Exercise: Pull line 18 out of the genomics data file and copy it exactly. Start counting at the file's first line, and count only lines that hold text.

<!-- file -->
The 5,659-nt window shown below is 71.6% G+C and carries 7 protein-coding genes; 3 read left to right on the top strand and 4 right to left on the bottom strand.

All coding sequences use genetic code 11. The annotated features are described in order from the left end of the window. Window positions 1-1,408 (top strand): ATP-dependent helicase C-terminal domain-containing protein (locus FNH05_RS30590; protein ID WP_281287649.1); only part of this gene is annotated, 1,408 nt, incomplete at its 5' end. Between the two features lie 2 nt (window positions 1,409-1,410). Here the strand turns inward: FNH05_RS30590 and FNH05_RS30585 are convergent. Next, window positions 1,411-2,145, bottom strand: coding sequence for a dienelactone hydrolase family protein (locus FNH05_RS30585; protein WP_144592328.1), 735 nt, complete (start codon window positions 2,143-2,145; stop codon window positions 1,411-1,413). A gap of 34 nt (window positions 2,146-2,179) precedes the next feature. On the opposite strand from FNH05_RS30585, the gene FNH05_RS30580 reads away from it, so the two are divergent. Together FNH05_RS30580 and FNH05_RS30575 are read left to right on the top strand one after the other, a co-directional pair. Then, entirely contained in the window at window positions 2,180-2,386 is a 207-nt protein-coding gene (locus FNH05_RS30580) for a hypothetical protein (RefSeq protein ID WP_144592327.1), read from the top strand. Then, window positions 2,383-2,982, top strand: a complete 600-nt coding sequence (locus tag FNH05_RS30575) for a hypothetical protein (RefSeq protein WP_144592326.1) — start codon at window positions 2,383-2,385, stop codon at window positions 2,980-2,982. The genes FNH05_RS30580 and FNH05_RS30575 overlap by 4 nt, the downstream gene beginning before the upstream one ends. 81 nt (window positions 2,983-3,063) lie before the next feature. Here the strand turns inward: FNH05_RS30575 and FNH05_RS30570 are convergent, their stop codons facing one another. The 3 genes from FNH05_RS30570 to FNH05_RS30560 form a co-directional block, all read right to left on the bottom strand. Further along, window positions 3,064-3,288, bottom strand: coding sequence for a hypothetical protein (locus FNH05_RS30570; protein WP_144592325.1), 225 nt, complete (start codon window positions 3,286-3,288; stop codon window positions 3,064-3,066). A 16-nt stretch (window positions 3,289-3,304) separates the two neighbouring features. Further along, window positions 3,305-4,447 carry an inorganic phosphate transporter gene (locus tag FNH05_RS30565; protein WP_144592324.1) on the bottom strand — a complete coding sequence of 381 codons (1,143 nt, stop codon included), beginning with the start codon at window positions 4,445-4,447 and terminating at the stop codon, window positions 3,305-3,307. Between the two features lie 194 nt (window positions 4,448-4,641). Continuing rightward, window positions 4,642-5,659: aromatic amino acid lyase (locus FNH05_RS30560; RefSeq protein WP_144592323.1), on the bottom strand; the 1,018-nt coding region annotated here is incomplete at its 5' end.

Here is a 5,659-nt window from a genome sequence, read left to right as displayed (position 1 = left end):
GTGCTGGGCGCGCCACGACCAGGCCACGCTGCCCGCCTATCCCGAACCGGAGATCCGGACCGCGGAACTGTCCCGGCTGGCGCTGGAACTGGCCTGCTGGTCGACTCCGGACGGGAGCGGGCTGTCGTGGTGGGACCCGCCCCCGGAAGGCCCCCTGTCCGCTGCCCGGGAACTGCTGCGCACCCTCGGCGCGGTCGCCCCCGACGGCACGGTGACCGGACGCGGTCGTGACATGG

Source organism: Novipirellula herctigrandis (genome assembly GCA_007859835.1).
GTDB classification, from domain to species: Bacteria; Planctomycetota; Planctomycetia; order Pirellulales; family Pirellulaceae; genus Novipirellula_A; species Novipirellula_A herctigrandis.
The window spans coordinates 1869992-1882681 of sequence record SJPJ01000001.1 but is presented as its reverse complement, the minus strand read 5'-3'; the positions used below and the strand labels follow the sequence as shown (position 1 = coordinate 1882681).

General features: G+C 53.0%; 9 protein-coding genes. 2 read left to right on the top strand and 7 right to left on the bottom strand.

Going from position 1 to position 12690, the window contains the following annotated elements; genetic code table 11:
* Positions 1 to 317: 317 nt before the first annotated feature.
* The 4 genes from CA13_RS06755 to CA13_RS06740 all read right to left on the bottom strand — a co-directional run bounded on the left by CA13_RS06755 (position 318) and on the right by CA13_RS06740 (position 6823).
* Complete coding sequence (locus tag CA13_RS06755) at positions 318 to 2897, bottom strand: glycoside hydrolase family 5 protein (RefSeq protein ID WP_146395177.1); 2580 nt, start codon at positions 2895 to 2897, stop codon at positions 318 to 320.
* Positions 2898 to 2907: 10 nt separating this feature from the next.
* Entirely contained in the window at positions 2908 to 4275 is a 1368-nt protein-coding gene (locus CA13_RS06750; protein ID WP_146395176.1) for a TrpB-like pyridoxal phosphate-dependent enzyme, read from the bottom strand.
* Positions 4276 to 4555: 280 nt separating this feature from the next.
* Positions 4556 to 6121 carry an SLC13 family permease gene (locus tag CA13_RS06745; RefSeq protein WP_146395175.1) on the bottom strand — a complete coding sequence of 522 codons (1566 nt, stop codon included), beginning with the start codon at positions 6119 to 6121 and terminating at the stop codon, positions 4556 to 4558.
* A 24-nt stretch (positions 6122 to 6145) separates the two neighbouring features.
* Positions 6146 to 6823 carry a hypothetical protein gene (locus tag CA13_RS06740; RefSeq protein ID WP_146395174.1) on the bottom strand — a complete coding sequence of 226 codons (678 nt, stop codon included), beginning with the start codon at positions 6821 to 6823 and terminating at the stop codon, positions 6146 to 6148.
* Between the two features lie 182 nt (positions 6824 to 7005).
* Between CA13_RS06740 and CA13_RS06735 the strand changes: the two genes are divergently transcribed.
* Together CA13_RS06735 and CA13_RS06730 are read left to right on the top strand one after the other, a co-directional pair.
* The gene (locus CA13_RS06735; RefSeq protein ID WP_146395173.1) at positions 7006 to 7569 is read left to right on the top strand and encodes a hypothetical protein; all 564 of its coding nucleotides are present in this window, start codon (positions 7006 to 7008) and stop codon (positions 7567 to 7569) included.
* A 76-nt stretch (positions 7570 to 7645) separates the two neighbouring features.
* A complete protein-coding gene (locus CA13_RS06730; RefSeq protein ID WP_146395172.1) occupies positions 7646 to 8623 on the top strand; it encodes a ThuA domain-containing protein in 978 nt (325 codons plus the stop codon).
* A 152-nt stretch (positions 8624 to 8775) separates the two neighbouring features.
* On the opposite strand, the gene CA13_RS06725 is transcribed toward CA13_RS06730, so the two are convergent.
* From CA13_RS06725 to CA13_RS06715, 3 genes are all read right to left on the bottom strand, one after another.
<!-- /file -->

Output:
* Positions 6146 to 6823 carry a hypothetical protein gene (locus tag CA13_RS06740; RefSeq protein ID WP_146395174.1) on the bottom strand — a complete coding sequence of 226 codons (678 nt, stop codon included), beginning with the start codon at positions 6821 to 6823 and terminating at the stop codon, positions 6146 to 6148.